USC Football: Matt Barkley's Play Is Far from Heisman-Worthy

Ryan RudnanskySenior Writer ISeptember 23, 2012

September 15, 2012; Stanford, CA, USA; Southern California Trojans quarterback Matt Barkley (7) talks on the phone during the third quarter against the Stanford Cardinal at Stanford Stadium. The Cardinal defeated the Trojans 21-14. Mandatory Credit: Kyle Terada-US PRESSWIRE

It was only natural to tab Matt Barkley as a frontrunner for the Heisman Trophy this season.

After all, USC's leader under center had a dazzling campaign in 2011.

Despite the Trojans' 3-1 start in 2012, Barkley hasn't resembled the same quarterback we saw in 2011.

In Saturday's 27-7 victory over Cal, Barkley wasn't the hero; junior running back Silas Redd was. While Barkley went 22-of-34 for 192 yards, two touchdowns and two interceptions, Redd rushed for 158 yards and a touchdown on 21 carries.

In four games, Barkley is averaging 7.03 yards per attempt—by far the lowest mark of his USC career—and he's already thrown five interceptions. In 12 games last season, Barkley averaged 7.91 yards per attempt while tossing 39 touchdowns and seven interceptions. 

In USC's loss to Stanford, Barkley went 20-of-41 for 254 yards (6.2 yards per attempt) and two interceptions. That was also his only game against a ranked opponent so far. Trojans head coach Lane Kiffin went so far as to say he was "puzzled" by the senior's decision making.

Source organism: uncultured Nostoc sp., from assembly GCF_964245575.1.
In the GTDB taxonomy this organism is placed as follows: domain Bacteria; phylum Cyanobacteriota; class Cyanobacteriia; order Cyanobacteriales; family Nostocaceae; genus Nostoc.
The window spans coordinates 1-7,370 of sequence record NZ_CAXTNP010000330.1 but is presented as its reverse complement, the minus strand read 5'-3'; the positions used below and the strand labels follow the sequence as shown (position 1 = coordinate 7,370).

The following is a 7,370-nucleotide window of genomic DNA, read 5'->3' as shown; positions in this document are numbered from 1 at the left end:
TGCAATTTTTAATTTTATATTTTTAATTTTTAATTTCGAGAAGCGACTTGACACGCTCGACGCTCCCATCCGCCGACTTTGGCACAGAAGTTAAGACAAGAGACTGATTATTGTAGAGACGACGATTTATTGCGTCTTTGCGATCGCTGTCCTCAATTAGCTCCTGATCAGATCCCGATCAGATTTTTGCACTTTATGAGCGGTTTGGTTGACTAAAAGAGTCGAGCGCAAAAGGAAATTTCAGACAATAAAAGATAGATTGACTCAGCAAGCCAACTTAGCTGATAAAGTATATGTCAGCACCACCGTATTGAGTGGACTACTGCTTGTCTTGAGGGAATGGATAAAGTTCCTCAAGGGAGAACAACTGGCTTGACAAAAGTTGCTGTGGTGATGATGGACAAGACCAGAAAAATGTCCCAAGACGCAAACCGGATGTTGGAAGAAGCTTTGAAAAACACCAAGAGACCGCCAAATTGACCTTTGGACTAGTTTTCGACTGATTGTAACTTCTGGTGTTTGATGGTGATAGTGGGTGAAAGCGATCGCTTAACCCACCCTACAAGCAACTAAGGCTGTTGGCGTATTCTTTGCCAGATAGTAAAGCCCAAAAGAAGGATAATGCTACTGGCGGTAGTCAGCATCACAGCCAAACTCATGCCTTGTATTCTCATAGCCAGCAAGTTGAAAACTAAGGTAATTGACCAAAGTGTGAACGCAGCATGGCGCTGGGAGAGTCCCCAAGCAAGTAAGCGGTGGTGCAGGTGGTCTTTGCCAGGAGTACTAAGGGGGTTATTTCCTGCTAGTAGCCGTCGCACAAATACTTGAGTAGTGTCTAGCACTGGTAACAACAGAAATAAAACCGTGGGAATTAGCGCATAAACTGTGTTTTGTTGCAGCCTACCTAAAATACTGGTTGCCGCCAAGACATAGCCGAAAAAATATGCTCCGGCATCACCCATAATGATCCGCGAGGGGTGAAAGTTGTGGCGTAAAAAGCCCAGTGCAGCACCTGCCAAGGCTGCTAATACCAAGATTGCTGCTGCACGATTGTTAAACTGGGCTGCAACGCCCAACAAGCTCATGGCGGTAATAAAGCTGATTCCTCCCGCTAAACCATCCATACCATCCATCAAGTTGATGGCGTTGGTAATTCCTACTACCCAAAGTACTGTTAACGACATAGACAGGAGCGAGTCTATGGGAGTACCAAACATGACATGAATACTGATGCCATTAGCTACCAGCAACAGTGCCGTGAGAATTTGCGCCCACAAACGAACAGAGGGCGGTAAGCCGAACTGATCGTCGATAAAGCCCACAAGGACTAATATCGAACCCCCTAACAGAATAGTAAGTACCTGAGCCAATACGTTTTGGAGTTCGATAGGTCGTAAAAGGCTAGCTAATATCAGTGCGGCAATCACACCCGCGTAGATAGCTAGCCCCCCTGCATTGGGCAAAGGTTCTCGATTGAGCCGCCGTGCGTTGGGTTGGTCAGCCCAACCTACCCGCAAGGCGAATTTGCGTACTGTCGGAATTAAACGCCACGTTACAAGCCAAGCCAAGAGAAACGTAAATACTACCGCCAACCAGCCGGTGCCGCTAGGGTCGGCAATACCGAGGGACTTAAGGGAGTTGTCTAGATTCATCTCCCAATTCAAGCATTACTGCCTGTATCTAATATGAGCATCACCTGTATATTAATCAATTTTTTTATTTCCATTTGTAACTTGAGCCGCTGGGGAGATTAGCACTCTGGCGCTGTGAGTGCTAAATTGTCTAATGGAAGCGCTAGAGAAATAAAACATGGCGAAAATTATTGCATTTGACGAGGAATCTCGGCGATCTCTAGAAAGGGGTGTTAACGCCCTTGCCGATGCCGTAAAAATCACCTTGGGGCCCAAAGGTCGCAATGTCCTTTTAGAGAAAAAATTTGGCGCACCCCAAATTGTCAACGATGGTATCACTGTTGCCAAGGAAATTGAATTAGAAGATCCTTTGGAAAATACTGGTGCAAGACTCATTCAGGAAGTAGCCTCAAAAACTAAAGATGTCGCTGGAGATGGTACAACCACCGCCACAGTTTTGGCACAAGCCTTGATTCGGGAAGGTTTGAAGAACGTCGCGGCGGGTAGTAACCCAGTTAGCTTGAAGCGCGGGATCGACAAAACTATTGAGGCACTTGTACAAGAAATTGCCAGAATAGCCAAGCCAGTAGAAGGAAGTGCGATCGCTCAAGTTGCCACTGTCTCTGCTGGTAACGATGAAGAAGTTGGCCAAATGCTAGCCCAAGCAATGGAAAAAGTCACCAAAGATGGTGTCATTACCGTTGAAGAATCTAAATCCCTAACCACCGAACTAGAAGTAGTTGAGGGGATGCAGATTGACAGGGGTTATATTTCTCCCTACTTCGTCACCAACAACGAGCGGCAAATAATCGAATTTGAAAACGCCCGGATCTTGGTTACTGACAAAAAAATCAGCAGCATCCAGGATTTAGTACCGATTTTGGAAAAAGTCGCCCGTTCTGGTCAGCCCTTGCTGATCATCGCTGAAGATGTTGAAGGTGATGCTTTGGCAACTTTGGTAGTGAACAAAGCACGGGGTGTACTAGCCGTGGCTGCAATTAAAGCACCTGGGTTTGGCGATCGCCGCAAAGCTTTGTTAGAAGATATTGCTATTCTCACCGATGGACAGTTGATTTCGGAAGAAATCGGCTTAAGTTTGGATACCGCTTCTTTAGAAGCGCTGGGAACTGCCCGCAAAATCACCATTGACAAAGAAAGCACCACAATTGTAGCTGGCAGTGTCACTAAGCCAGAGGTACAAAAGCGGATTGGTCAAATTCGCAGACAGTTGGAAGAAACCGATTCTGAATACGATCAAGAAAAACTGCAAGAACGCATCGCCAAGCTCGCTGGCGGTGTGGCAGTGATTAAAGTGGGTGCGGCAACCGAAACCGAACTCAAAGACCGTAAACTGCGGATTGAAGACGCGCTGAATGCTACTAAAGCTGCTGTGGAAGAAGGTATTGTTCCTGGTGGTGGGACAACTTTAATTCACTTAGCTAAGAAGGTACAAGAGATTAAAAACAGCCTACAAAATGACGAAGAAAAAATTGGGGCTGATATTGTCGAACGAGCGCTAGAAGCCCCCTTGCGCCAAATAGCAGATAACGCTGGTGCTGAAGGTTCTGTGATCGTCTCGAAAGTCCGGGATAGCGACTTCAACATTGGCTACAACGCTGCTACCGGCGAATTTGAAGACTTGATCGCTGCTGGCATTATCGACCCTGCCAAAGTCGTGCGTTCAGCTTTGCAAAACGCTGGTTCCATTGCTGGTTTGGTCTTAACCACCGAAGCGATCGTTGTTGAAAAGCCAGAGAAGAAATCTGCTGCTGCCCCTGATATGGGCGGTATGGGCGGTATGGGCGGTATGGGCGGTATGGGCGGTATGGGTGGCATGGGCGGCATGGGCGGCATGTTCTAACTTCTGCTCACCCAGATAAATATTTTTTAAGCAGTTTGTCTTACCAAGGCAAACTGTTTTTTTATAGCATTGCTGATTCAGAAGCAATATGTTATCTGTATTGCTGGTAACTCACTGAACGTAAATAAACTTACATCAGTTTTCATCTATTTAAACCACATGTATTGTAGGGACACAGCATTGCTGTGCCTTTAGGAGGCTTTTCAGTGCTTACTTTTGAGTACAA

Kiffin said, via ESPN, "[That was] really unusual by Matt. Probably two of his worst decisions in our three years together on back-to-back plays."

This is a team vying for the national title and was ranked No. 1 in the preseason AP poll. Yet this is the same team that got upset by a Stanford team that was No. 21 in the nation when the two met last week.

You add the fact that Barkley has weapons all around him (Redd, receivers Robert Woods and Marqise Lee) and his struggles are even more perplexing.

Perhaps the loss of offensive tackle Matt Kalil to the NFL has hurt Barkley. Whatever the case, he must play better moving forward, particularly when he plays strong teams such as Oregon and Notre Dame.


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